Six months after it began in the U.S., the coronavirus pandemic is still with us.
Hopefully, a vaccine is on the not-too-distant horizon, and things can return to something resembling normalcy. Until then, multifamily owners and operators will have to continue to adapt to a challenging market.
One of the keys to successfully adapting to the pandemic is to realize that nothing has to be set up perfectly before implementation. Take self-guided tours, for example.
Self-guided tours were certainly becoming more common in multifamily before COVID-19. Now, with the need to practice social distancing, the adaption of them has accelerated.
But perhaps you are hesitant to immediately invest for a full-blown, complete implementation of this technology. Do you really have to have all the associated hardware – such as smart locks – from the start? Do you have to go whole hog, or can you just do the bare minimum for now and grow as necessary? The answer to that last question is “yes.”
You can offer a scaled-back, barebones version of a self-guided tour in which, for example, a prospect shows a driver’s license through the leasing office window and then an associate passes the prospect a FOB or a key through a slot.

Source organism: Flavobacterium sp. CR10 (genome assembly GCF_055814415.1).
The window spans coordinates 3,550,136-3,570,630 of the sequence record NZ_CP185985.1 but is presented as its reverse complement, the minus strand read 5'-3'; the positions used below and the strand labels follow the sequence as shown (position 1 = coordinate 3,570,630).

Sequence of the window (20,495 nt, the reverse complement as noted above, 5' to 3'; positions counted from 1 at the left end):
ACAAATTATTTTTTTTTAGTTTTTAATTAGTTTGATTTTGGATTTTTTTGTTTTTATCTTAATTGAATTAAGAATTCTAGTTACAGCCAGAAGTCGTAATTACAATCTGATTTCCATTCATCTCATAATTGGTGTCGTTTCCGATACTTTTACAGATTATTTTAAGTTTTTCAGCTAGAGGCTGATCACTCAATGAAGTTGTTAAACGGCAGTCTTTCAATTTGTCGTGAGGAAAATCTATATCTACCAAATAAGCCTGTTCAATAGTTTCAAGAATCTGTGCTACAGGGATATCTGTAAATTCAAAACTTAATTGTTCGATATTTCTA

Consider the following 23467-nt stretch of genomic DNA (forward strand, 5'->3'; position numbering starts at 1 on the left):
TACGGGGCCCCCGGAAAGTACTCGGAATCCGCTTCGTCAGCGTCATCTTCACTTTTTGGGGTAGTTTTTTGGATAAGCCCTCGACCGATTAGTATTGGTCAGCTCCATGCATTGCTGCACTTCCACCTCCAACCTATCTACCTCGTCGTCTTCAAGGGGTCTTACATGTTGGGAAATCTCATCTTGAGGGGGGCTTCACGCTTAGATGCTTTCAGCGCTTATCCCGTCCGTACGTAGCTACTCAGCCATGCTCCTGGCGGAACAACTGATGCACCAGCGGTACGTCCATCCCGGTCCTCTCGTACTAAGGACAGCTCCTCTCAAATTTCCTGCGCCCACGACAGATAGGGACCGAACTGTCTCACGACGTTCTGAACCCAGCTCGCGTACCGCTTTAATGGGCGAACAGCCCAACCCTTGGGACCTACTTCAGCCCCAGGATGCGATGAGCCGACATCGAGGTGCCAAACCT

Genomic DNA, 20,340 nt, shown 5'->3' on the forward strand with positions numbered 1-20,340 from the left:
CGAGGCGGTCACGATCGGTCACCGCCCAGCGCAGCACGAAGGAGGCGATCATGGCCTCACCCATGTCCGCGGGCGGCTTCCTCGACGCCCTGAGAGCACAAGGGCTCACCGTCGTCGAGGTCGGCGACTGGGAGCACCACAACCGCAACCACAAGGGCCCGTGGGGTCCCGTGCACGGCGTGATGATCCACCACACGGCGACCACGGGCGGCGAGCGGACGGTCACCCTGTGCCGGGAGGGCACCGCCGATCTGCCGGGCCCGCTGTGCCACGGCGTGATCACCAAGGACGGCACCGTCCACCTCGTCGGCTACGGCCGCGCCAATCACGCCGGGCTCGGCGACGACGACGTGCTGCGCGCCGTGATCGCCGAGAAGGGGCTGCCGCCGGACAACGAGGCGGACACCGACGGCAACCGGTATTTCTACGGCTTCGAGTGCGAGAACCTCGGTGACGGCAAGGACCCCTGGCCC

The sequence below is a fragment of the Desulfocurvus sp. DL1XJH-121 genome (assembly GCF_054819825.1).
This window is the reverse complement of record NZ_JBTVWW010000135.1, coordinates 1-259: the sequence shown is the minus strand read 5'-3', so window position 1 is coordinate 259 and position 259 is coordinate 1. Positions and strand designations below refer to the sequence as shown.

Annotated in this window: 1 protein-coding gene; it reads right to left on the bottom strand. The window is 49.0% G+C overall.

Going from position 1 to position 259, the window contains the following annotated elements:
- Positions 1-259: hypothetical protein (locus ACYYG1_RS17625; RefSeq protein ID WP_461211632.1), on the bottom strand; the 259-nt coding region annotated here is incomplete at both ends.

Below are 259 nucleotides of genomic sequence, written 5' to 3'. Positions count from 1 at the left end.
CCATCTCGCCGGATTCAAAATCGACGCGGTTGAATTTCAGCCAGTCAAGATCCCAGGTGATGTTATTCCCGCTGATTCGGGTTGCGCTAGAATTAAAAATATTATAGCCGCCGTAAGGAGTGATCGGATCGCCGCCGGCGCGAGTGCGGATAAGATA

The reasons why an operator would want to implement self-guided tours in some form or fashion are obvious. For example, one apartment operator that began offering self-guided tours earlier this year has found that its prospects who complete a self-guided tour at any point in the leasing process have a 54% higher conversion rate compared to those who only take an agent-led tour. In addition, according to an analysis by Anyone Home, 62% of people who use a self-guided tour and subsequently lease complete that tour within 60 minutes of their initial inquiry, which shows that prospects who use this technology are anxious to move along the buyer’s journey.
So bear this in mind when you’re considering new adaptions, whether they be self-guided tours or video tours or anything else: You don’t have to go full bore from the start. You can take baby steps and then decide if a full-scale implementation is warranted.
Options, options and more options
Another idea to keep in mind is to focus your adaptations on the consumer experience. To the extent that you can, give your prospects and residents the ability to “trade in their own currency,” i.e., interact with a community in the way they want to, whether it’s by phone, text, email or chat. Some prospective renters will want to take in-person self-guided tours, while others will prefer a video tour or, when it’s safe, an associate-led one. Whenever feasible, make sure a prospect has a full array of choices in how they move along the buyer’s journey when considering your properties.
Giving prospects this ability can help your portfolio outperform others in a challenging market, one in which many communities are competing for relatively few new leases.